Sarah contributes her energized pipes to the horn driven and slide guitar infused “Fresh Start”. “Falling Skies” is a bit of a curiosity as it features a blues synthesizer solo that actually works in the context of the music. It is a yearning slow blues benefitting from the guitars of Stenback and Heinz. Rasmus Stenholm does a fine turn on his synth bit. “Uphill” is a R&B influenced slow and deliberate blues. Chris Grey’s guitar stands out here. They bring things to a close with a slowed down version of Bruce Springsteen’s “Dancing In The Dark”, rendering it hardly recognizable except for the drawn out lyric delivery. All the excitement is drained from the song. Not a great note to go out on considering the quality music that preceded it.

Rune Robert Friis has gathered a worthy crew of enthusiastic and well-versed musicians to realize his blues vision. Well-crafted original songs that adhere to the foundations of the blues while being totally fresh in execution. Rune has absorbed a deep feel for the blues and managed to represent it authentically via himself and his hand-picked ensemble of like-minded musicians. These Danes are a blessing to the blues.

Reviewer Greg “Bluesdog” Szalony hails from the New Jersey Delta.



 Featured Blues Review – 4 of 6 

imageHowellDevine – Strange Time Blues

DynaPhonic Records 101

10 songs – 43 minutes

Based out of San Francisco but delivering their own blend of traditional Piedmont, Hill Country and Chicago blues, HowellDevine are an acoustic trio with plenty of contemporary appeal, and they serve up a treat with their fifth CD, which intersperses four originals with six covers, all of which deal with the problems all of us are facing while living in a disease-wracked, troubled world.

Formed in 2011, the band is led by vocalist Josh Howell, a double threat on harmonica and guitar. A fixture in the Bay Area blues scene since age 14, he held down the harp chair in the house band at Eli’s Mile High Club in Oakland when still too young to drink. Influenced by six-string masters Mississippi Fred McDowell, Bukka White, Robert Johnson and R.L. Burnside, he enjoyed success as a luthier but has been devoting himself to the stage full-time since relocating to Thailand for a couple of years, where he played 15 solo gigs a week.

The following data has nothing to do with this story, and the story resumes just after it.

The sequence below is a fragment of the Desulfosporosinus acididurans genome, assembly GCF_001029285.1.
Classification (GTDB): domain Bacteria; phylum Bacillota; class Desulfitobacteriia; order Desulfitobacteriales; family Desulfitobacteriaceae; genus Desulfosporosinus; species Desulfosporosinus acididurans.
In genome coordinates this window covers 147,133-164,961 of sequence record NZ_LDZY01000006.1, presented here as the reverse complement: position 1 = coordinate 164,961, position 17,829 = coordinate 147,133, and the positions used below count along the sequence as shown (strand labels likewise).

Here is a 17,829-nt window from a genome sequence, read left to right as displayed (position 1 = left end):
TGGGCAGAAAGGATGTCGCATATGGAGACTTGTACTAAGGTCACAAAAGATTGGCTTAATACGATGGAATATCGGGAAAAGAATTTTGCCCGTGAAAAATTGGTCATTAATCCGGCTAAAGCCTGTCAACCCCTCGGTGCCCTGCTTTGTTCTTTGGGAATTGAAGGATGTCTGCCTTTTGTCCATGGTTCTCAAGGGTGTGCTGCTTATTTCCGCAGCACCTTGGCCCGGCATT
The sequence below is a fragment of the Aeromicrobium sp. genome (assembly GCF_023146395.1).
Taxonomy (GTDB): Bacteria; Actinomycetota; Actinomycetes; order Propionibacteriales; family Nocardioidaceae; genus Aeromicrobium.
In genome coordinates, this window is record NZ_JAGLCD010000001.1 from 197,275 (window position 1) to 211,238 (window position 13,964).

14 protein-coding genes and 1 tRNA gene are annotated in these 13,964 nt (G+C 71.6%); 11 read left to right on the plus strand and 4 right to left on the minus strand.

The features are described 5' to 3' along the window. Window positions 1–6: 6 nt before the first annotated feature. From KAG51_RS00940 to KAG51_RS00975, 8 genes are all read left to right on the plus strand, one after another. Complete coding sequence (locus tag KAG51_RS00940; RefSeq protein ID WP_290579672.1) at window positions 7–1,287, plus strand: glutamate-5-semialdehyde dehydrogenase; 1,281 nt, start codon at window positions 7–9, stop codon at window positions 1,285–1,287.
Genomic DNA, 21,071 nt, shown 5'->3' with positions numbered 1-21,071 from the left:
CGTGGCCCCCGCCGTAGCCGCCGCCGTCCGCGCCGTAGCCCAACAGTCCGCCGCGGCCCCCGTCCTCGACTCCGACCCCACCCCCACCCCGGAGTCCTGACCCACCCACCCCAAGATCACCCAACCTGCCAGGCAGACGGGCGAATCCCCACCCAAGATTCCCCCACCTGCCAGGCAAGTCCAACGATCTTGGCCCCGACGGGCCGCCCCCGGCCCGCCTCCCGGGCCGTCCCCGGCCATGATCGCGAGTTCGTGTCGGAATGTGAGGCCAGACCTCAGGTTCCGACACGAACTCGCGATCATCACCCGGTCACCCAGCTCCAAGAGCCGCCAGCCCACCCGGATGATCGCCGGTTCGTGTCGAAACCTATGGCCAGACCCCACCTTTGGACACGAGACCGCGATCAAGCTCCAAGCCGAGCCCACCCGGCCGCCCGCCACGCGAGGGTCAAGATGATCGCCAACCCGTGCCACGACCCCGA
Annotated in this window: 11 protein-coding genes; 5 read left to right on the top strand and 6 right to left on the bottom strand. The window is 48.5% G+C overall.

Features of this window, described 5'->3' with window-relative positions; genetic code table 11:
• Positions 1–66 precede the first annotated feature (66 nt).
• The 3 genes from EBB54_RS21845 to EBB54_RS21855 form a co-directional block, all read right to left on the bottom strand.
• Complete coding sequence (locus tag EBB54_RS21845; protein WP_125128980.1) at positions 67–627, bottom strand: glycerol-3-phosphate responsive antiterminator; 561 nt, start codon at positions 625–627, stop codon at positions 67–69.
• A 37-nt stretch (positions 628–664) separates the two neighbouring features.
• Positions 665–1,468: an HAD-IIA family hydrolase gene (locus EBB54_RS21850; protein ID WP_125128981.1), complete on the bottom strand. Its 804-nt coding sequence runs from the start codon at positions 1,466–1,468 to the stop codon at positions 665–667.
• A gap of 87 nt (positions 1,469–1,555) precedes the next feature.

He’s backed by Pete Devine, a Maine native who’s been performing in blues, jazz and jug band setting on the West Coast since the ‘80s, on drums and Joe Kyle Jr., who’s being playing upright bass with roots and swing bands in the Bay Area since the early ‘90s. They combine to deliver hypnotic, deep-in-the-pocket grooves throughout.

After four successful albums on the Arhoolie/Smithsonian Records imprint, this is HowellDevine’s maiden effort on their own label. It was recorded at Hyde Street Studios in San Francisco, the renamed landmark where Creedence Clearwater Revival, Jefferson Airplane, Crosby Stills Nash & Young and The Grateful Dead all laid down tracks for legendary engineer Wally Heider in the ‘60s and ‘70s.

An interesting reworking of McDowell’s “East St. Louis” sets the tone to open with Howell laying down unhurried bottleneck slide runs on his 1931 National Steel Duolean resonator, Devine on brushes and Kyle delivering a haunting bottom. It describes dark clouds forming overhead as the singer wonders what troubles lay ahead.

The sound sweetens for the original, “Smoke,” but runs counterpoint to cautionary lyrics imbued with fiery images that speak out against the effects of human ignorance about pollution and global warming that might push all of us into extinction. Howell drives home his message with a powerful harp solo. The mood brightens quickly, however, with the instrumental “Hey! Oh Really?” with Devine simultaneously doubling on the skins and porcelain whiskey jug as Josh rips and runs on the reeds.

A sweet cover of Blind Boy Fuller’s “Untrue Blues” has new, hidden meaning in a world inundated with fake news before unique takes on R.L. Burnside’s “Long Haired Doney,” Memphis Minnie’s “When the Levee Breaks” and Muddy Waters’ “Long Distance Call” before Howell recounts the true story of “Nila,” an elderly, cancer-stricken woman who struck and killed by a neighbor who was speeding in his truck down the lane. Another haunting instrumental, “Strange Time Meltdown,” deals with the solitude of living in the midst of a pandemic before Rev. Robert Wilkins’ classic “That’s No Way to Get Along” brings the action to a close.

Sure, the themes are dark on this one. But if you have an appreciation of great picking and playing, there’s a lot to like with this one.

Blues Blast Magazine Senior writer Marty Gunther has lived a blessed life. Now based out of Charlotte, N.C., his first experience with live music came at the feet of the first generation of blues legends at the Newport Folk Festivals in the 1960s. A former member of the Chicago blues community, he’s a professional journalist and blues harmonica player who co-founded the Nucklebusters, one of the hardest working bands in South Florida.



 Featured Blues Review – 5 of 6 

imageJuke Joint Jonny and the Kindred Spirits – Just Folkin Around


CD: 12 Songs, 44 Minutes

Styles: Blues Covers, Folk, Acoustic Blues, Best of 2022

Don’t judge a cover by its cover. The correct fourth word is book, but hear me out. As blues fans, we’ve heard countless versions of Muddy Waters’ “I Can’t Be Satisfied,” “Walkin’ Blues” by Son House, and “Fishin’ Blues” by Taj Mahal. Veterans will also be familiar with “Blow Wind Blow,” “(You Need Meat) Don’t Go No Further,” and “Dust My Broom.” They’re classics. Yet they CAN BE like overplayed, overrated, over-danced songs at weddings: “Macarena,” “The Chicken Dance,” “Shout” and “YMCA.” Got anything new for us, DJ?